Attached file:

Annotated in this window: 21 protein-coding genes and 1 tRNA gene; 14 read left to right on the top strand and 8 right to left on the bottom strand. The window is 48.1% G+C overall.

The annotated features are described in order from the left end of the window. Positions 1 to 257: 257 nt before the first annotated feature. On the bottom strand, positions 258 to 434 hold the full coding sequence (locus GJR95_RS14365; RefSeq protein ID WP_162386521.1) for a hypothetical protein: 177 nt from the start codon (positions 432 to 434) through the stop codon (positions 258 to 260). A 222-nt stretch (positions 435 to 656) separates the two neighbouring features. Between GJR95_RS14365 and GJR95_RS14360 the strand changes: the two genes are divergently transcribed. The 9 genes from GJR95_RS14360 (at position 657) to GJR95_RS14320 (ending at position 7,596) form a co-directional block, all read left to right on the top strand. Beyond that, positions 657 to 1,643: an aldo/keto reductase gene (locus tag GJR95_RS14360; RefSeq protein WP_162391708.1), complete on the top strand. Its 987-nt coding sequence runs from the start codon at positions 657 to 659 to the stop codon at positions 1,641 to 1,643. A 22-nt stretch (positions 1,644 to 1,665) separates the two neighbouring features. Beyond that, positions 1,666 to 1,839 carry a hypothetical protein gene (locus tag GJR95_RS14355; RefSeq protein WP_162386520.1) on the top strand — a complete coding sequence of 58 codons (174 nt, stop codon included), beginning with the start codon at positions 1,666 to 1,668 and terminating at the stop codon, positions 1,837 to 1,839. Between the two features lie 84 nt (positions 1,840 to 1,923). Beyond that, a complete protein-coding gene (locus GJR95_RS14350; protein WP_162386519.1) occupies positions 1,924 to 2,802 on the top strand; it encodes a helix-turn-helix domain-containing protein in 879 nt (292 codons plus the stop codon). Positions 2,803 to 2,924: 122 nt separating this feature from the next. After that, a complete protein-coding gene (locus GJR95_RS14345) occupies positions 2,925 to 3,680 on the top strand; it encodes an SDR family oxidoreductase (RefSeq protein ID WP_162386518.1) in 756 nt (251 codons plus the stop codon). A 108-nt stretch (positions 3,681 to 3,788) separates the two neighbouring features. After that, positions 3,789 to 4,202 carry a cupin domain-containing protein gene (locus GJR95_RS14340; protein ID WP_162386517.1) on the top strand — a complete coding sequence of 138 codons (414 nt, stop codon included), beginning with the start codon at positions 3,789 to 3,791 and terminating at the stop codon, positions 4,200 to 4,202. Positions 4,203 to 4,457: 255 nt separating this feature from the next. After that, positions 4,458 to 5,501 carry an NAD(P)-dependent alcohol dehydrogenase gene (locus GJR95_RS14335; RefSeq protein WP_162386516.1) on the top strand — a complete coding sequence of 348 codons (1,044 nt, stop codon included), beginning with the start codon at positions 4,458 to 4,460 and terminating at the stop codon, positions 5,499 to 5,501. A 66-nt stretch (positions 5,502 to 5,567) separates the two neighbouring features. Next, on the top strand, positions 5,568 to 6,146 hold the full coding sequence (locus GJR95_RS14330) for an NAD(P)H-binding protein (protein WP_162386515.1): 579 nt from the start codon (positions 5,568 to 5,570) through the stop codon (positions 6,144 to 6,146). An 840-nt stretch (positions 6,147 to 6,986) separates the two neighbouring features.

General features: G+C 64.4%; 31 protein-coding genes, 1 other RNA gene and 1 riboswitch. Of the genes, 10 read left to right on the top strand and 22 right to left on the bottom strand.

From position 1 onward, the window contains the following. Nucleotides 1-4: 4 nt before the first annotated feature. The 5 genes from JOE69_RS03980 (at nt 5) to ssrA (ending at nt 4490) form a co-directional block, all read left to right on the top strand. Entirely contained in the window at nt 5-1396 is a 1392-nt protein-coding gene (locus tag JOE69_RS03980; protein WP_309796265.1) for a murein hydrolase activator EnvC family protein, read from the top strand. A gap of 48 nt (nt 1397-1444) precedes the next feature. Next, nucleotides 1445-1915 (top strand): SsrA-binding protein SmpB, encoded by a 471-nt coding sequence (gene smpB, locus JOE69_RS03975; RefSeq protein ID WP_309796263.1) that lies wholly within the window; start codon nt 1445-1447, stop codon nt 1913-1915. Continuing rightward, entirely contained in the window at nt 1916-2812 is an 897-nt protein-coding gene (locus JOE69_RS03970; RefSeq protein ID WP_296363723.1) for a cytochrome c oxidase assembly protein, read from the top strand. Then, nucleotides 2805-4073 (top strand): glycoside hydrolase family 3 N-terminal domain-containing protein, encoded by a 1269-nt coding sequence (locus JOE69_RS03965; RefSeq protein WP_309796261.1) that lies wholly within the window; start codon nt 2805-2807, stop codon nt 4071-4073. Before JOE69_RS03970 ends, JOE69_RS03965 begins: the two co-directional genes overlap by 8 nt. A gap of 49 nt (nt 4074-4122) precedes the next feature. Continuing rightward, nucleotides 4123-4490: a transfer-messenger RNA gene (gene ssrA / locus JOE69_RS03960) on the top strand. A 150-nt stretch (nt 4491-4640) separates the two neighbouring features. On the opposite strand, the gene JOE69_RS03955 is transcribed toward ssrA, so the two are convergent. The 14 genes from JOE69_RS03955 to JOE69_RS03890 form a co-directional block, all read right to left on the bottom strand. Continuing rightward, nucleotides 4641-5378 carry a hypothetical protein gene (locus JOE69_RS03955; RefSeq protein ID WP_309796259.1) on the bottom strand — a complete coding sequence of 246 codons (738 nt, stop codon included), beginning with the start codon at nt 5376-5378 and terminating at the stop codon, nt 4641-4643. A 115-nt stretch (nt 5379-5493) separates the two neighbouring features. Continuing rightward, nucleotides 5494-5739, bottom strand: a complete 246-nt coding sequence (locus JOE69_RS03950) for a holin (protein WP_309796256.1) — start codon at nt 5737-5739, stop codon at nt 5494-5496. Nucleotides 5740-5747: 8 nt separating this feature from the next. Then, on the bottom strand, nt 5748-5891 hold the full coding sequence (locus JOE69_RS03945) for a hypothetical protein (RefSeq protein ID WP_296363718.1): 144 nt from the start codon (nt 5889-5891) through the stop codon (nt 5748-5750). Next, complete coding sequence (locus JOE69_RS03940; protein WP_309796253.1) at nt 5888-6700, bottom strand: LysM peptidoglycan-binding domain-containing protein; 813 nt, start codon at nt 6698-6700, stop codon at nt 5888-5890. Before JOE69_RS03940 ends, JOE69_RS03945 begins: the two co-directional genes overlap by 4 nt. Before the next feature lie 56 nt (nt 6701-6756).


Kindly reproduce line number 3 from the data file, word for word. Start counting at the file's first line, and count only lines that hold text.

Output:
General features: G+C 64.4%; 31 protein-coding genes, 1 other RNA gene and 1 riboswitch. Of the genes, 10 read left to right on the top strand and 22 right to left on the bottom strand.